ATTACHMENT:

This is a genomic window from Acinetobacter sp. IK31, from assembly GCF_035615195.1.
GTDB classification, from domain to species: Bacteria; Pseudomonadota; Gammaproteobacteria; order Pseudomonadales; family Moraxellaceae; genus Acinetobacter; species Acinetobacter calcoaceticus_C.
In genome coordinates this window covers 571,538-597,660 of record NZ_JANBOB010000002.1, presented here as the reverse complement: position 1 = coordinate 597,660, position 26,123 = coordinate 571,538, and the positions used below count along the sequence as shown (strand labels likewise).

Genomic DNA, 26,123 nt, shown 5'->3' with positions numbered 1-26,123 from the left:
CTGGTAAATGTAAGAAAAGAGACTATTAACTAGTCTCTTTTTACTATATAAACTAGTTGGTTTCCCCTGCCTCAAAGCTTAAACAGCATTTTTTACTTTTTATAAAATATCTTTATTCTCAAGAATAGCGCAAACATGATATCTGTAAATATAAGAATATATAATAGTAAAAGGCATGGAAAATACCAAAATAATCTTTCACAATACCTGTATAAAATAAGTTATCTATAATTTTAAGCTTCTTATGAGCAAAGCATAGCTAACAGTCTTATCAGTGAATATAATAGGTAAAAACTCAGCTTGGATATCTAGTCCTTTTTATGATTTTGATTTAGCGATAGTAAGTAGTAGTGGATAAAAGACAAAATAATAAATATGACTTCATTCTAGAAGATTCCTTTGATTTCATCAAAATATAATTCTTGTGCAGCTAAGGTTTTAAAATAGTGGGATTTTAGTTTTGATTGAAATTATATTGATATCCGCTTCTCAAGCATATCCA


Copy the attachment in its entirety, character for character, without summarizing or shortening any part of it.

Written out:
This is a genomic window from Acinetobacter sp. IK31, from assembly GCF_035615195.1.
GTDB classification, from domain to species: Bacteria; Pseudomonadota; Gammaproteobacteria; order Pseudomonadales; family Moraxellaceae; genus Acinetobacter; species Acinetobacter calcoaceticus_C.
In genome coordinates this window covers 571,538-597,660 of record NZ_JANBOB010000002.1, presented here as the reverse complement: position 1 = coordinate 597,660, position 26,123 = coordinate 571,538, and the positions used below count along the sequence as shown (strand labels likewise).

Genomic DNA, 26,123 nt, shown 5'->3' with positions numbered 1-26,123 from the left:
CTGGTAAATGTAAGAAAAGAGACTATTAACTAGTCTCTTTTTACTATATAAACTAGTTGGTTTCCCCTGCCTCAAAGCTTAAACAGCATTTTTTACTTTTTATAAAATATCTTTATTCTCAAGAATAGCGCAAACATGATATCTGTAAATATAAGAATATATAATAGTAAAAGGCATGGAAAATACCAAAATAATCTTTCACAATACCTGTATAAAATAAGTTATCTATAATTTTAAGCTTCTTATGAGCAAAGCATAGCTAACAGTCTTATCAGTGAATATAATAGGTAAAAACTCAGCTTGGATATCTAGTCCTTTTTATGATTTTGATTTAGCGATAGTAAGTAGTAGTGGATAAAAGACAAAATAATAAATATGACTTCATTCTAGAAGATTCCTTTGATTTCATCAAAATATAATTCTTGTGCAGCTAAGGTTTTAAAATAGTGGGATTTTAGTTTTGATTGAAATTATATTGATATCCGCTTCTCAAGCATATCCA